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Terminally Sick InLaw, refused time off Utah

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  • Terminally Sick InLaw, refused time off Utah

    My father in law was taken to the hospital yesterday morning, and I called in sick explaining why. Since yesterday morning they have found a mass in his brain, they were going to operate to get some of it, but have also found it to be inoperable. They have given him 3 day to 3 weeks to live. I tried to call in and ask for a few days off, and I was told that no one could cover my shift and that I absolutely had to work. I thought in emergencies they had to allow you some time off. I wasn't asking for weeks, everyone else in my family is a couple hours away in Provo, and I just want to be there with my father in law and the rest of my family.

    Currently I have been with my employer about 8 months working full time 40 hour weeks, but within the past 7 years I have been with them for almost 4 years, again working full time 40 hour weeks.

    Thank you in advance for any information.
    Last edited by TortisVamp; 08-03-2012, 06:30 AM. Reason: added pertinent information

  • #2
    I'm sorry, but there is no law that requires that you be given time off for emergencies.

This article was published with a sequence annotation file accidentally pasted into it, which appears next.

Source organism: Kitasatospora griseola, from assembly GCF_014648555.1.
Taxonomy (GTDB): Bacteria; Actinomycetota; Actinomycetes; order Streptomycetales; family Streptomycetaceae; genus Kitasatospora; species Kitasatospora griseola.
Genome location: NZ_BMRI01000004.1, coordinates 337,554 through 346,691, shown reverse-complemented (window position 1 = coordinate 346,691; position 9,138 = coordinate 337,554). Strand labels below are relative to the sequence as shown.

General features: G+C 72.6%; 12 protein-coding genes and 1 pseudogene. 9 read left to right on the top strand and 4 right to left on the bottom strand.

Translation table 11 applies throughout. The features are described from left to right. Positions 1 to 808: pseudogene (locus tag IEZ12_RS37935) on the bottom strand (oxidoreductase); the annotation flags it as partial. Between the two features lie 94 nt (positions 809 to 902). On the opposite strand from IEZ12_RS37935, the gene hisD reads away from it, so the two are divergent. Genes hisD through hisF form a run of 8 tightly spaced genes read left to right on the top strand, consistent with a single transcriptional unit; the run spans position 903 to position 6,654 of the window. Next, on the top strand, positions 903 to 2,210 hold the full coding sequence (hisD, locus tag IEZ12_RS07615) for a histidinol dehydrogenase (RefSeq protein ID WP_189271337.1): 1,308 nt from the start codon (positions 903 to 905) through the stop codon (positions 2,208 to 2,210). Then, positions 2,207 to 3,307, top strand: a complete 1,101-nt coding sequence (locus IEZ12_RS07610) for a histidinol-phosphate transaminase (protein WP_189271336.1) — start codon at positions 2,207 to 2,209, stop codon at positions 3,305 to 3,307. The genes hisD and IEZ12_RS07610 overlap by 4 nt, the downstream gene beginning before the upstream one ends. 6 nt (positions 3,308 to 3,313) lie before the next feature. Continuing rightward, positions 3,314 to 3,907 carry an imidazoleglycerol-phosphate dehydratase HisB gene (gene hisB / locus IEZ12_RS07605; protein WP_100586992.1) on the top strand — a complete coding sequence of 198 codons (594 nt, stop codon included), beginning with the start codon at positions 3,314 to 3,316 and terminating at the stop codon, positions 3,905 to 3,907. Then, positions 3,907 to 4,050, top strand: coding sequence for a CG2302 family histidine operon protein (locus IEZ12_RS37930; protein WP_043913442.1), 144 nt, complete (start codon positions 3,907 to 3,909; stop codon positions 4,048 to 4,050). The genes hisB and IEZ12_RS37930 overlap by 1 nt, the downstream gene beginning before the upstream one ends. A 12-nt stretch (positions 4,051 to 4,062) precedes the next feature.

What you may be thinking of is the Family Medical Leave Act, which requires eligible employers to provide eligible employees with time off for their own medical conditions or those of an eligible family member. However, while we don't know if your employer is required to provide FMLA or whether you are eligible for it if we do, we do know that in-laws are NOT eligible family members. Your spouse would be eligible for FMLA leave (assuming that he and his employer both meet the defintions) since it would be his father, but not you because in-laws are not only not covered, but on the fact sheet the DOL provides are specifically excluded.

    Hopefully your employer's staffing issues will resolve and you will be able to take some time before your father in law's passing. I'm sorry for your loss and that of your family.
    The above answer, whatever it is, assumes that no legally binding and enforceable contract or CBA says otherwise. If it does, then the terms of the contract or CBA apply.

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    • #3
      Agree. I'm sorry about your father-in-law. However, your employer is not required to give you time off for emergencies. Even under job protected FMLA leave if you & your employer qualified otherwise, as cbg noted, it doesn't cover time off for an in-law's serious health condition.

      Sorry.
      Too often we underestimate the power of a touch, a smile, a kind word, a listening ear, an honest compliment, or the smallest act of caring, all of which have the potential to turn a life around. Leo Buscaglia

      Live in peace with animals. Animals bring love to our hearts and warmth to our souls.

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      • #4
        How many employees does your employer have within 75 miles of your location? Just to touch all the bases.
        The above answer, whatever it is, assumes that no legally binding and enforceable contract or CBA says otherwise. If it does, then the terms of the contract or CBA apply.